The Grascals- Straighten the Curves review


The Grascals Straighten the Curves Mountain Home Music Company

The International Bluegrass Music Association handed out its awards this past week, and while I didn’t pay attention as the awards were handed out, as I typically would, I did take interest in the results.

The first thing that grabbed my attention was that our (Alberta’s) Blueberry Bluegrass Music Festival was named 2019’s Event of the Year, joining venerable fests including Bean Blossom, Wintergrass, Grey Fox, and others as ‘top of the heap.’ A well-deserved honour, without doubt, and only the second time a bluegrass event from outside the United States has been recognized. Congrats to those who have guided the festival as it builds toward its 35th edition this summer.

I won’t provide an analysis of the results as they are readily available elsewhere, but I was pleased to see Sister Sadie named Vocal Group of the Year, Brooke Aldridge again named Female Vocalist of the Year, and Kristin Scott Benson receiving her fifth Banjo Player of the Year trophy.

The Grascals, Scott Benson’s band, released a new album late this summer. Eleven albums, including a playful EP, into their 14-year career, the names and faces have evolved but the sound remains constant. Only Terry Smith (bass) and Danny Roberts (mandolin) remain from the outfit that started at the top with “Me and John and Paul” all those years ago — the damn song made me bawl again today, as it has every single time I’ve heard it; they have been one of the most consistent bands on the circuit, producing album after album of quality bluegrass.

There are times when the groups ‘almost’ sounds like The Gibson Brothers, a quality brought to the group by newest newest member Chris Davis. His own co-written “Don’t Leave Your Memory Behind” is one of several showstoppers within the set, while Becky Buller’s “My Virginia Mama,” Billy and Terry Smith’s “Who Needs You,” and Chris Coole’s “Straighten the Curves” are other songs likely to receive considerable radio attention.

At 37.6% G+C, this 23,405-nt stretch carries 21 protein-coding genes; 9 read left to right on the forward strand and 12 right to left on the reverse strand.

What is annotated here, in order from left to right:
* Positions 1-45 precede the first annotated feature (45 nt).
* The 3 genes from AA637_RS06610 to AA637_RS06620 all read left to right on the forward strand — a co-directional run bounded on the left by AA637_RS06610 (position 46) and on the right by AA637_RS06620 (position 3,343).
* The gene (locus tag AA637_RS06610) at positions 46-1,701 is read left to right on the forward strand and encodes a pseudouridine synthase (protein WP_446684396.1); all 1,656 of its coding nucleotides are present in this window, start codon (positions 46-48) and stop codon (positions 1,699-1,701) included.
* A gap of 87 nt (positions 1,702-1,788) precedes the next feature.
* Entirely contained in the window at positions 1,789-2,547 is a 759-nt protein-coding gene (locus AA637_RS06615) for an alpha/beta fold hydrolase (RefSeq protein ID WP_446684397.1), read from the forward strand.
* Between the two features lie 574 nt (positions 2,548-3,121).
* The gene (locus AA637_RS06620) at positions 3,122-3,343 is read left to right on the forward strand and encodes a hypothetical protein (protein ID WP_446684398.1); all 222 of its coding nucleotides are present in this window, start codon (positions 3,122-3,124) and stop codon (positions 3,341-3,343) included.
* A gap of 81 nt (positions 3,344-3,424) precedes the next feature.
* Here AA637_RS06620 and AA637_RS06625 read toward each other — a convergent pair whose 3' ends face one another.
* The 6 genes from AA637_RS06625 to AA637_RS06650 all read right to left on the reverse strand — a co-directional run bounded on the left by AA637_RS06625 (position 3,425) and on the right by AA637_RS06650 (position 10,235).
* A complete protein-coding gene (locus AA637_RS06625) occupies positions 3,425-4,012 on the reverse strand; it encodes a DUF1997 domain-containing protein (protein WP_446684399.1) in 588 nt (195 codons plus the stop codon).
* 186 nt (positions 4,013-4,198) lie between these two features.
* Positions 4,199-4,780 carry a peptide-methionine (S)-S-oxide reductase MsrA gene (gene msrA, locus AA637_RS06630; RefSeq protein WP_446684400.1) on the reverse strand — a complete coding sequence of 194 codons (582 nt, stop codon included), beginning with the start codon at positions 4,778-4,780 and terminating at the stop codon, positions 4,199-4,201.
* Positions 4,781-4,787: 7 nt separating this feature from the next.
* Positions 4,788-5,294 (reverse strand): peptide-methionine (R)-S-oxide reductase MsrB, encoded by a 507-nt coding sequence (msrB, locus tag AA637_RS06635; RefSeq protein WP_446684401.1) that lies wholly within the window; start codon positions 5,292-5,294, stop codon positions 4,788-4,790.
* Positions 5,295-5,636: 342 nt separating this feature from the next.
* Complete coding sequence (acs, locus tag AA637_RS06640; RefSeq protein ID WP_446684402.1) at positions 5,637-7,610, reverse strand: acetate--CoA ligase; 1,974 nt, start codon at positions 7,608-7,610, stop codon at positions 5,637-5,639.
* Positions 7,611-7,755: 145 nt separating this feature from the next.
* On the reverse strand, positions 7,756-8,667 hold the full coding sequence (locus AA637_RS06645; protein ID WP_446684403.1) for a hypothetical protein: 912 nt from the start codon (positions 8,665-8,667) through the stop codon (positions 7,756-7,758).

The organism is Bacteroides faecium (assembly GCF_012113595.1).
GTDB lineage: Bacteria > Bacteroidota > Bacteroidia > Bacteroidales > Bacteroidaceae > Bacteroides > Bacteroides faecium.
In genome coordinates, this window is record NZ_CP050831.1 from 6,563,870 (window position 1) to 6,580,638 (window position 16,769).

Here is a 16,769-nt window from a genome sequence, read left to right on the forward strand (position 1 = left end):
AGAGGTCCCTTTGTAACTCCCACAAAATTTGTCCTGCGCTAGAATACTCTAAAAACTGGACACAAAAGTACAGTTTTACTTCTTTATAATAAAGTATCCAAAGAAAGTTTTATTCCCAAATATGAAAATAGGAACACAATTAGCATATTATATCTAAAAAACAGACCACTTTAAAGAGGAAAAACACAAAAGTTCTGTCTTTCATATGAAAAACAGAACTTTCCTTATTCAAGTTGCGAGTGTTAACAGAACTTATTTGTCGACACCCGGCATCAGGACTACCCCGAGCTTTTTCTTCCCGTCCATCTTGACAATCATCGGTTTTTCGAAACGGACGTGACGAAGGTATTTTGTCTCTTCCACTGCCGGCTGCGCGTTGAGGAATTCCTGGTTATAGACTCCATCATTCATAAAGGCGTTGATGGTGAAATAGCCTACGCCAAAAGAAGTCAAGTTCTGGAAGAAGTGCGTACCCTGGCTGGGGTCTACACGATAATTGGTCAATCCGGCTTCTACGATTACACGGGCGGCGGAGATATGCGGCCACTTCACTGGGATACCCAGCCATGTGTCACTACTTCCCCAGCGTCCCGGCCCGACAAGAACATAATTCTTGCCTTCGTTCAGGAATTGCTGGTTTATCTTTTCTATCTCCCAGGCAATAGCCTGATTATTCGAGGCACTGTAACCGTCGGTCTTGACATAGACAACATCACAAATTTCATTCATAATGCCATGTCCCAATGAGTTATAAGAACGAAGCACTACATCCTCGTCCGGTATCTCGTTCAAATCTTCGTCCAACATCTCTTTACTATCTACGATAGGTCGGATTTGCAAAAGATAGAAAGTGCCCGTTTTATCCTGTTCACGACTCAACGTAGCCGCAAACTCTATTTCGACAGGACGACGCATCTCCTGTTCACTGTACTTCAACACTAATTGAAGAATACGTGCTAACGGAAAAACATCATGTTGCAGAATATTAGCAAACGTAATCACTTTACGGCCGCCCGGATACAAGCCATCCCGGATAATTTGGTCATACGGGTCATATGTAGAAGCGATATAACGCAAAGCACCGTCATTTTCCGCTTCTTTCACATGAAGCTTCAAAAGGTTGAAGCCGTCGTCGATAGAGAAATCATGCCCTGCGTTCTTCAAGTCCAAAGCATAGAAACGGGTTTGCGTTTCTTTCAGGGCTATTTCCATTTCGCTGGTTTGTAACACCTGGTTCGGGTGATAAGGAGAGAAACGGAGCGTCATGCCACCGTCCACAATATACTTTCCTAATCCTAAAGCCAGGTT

We’re all suckers for a dog song, and that likely explains the preponderance of them within the bluegrass genre. “Haggard,” a Harley Allen song, is another strong selection. “What Does God Look Like” doesn’t appeal as much—it is too precious—but the near-standard “Callin’ Your Name” and “They Laughed”—linking the outsider status of Elvis, Mark Twain, and Jesus—make up for it. The venerable Roberts instrumental is present, this one—with echoes of bluegrass standards—a jumpy tune called “AndiWayne.” “The Shepard of My Valley (What Would I Do Without Jesus)” receives an excellent performance. A cover of Eddie Rabbitt’s “Drivin’ My Life Away” is hardly essential, but will go over well with audiences.

The Grascals remain one of bluegrass music’s strongest bands. John Bryan (guitar), Terry Smith, and Davis are as powerful trio of lead singers as a group could hope to boast, while Scott Benson is an imaginative banjo player who never seems to go too far out on the branches. Adam Haynes’ fiddle playing lends that mournful sound we love; give a listen to “Don’t Leave Your Memory Behind.” Former member Terry Eldredge guests on “Heartbreak Hall of Fame,” a nice touch for the fans.

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